‘As viewers would expect, the lives of The Real Housewives of Jersey are as complicated as ever.’
MEET THE STARS
1. The Skydiving warrior
She may be a 57-year-old mother of three daughters but that doesn’t stop Hedi Green skydiving, motorbike riding and paddleboarding.
The ‘warrior of life’ has lived in Jersey for 35 years. A practitioner of natural medicine who believes in the energy of earth and healing, she has three clinics.
2. The green fashionista
Originally from the Midlands, Jane Rayner, 56, has been living in Jersey for five years. The fashionista is twice divorced and currently engaged – so hoping it’ll be third time lucky.
Sir David Attenborough is one of her heroes and she is keen to do her bit to protect the environment.
Cast: Hedi Green, 57, was a competitive skydiver for the past 18 years, she also tours the island in Pussy Galore-style leathers on her Royal Enfield motorbike
3. The queen of trumps
At 58, Margaret Thompson is the oldest Housewife. She moved to the island when she was 18 and has worked her way up from pot washer to the self-styled ‘Queen of Jersey property’.
Originally from Scotland, Miss Thompson was pictured rubbing shoulders with Donald Trump at a New Year party in 2016. Her dogs have their own following on Instagram.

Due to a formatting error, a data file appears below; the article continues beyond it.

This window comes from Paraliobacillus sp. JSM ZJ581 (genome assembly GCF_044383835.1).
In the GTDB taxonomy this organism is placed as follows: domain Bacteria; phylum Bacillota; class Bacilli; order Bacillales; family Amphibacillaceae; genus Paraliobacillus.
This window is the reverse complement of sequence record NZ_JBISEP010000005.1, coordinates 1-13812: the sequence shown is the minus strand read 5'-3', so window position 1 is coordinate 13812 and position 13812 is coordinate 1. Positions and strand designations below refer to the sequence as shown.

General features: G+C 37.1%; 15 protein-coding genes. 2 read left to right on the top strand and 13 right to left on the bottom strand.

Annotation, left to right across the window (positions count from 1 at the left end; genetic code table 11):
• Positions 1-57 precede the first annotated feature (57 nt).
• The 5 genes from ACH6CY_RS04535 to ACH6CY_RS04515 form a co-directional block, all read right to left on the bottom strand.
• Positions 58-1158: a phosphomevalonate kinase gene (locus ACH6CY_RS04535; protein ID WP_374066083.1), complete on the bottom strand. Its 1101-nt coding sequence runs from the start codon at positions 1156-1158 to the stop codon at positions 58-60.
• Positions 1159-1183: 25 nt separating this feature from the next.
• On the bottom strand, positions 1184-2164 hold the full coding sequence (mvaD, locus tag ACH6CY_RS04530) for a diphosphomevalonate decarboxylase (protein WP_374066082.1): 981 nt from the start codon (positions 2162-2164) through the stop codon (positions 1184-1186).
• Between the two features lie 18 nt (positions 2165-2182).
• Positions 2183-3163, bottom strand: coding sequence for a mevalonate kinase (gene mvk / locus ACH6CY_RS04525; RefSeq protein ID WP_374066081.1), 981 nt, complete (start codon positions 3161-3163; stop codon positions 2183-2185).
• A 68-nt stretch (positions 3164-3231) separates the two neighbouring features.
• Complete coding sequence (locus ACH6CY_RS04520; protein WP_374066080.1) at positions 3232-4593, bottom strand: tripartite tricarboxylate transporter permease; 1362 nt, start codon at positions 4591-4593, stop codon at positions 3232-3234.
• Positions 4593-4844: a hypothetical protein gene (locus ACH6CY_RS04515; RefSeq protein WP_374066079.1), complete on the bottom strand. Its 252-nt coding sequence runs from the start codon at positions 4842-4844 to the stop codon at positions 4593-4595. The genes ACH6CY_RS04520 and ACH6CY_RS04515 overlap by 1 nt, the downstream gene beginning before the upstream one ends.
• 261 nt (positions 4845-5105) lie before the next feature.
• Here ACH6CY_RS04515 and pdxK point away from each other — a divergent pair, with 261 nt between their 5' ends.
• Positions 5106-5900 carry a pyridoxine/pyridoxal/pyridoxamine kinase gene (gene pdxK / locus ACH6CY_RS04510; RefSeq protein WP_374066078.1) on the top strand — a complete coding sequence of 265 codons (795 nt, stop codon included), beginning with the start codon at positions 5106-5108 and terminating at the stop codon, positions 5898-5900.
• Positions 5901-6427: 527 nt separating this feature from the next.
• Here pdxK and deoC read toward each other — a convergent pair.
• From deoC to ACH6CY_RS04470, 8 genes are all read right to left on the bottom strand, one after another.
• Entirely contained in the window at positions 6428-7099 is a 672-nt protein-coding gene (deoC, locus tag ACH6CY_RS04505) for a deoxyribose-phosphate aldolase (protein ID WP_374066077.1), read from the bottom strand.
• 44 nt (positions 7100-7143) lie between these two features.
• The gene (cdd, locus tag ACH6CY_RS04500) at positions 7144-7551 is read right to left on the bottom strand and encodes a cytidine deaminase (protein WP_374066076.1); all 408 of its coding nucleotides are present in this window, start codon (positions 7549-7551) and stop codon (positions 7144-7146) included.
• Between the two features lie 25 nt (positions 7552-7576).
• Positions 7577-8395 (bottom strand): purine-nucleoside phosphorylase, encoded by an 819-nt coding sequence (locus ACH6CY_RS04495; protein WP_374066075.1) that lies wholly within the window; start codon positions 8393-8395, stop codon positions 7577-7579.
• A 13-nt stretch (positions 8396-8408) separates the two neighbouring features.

4. The dressy socialite
Kate Taylor, 51, has lived on the island for 30 years and has become well known on the Jersey social scene for her gregarious character and extravagant outfits.
She is an ambassador for a number of charities and is into yoga and wellness.
5. The singer’s mum
Tessa Hartmann, 50, is the mother of singer Tallia Storm.
She is originally from Scotland and moved to Jersey five years ago with her husband, composer and film director Sascha Hartmann.
The couple began their PR agency Hartmann Media in 1996 and she has represented designers including Louis Vuitton and Ralph Lauren.
Socialite: Kate Taylor, 52, originally from Cleethorpes, is ‘a philanthropist’ who made a name for herself on the social circuit, organising charity balls and is now going through a messy divorce
6. The model from down under
Former model Mia Ledbury, 44, originally from Australia, moved to Jersey only five years ago with her husband Dan and their two daughters.
She is beginning to dip her toe back into the modelling world after taking a break to have children.
7. The one really from jersey
Ashley Cairney, at 31 the youngest Housewife, is the only Jersey-born girl on the show and a self-made businesswoman.
She is married to Ben, her high school sweetheart whom she has been with since the age of 17, and the couple have two young children.
They each run their own business on the island.
Glamour: Mia Ledbury, 44, an Australian-born former underwear model, moved with her husband and children from London’s Chelsea to Jersey five years ago
The series is yet to air, but already there’s just as much bitching off‑screen as there will, no doubt, be on.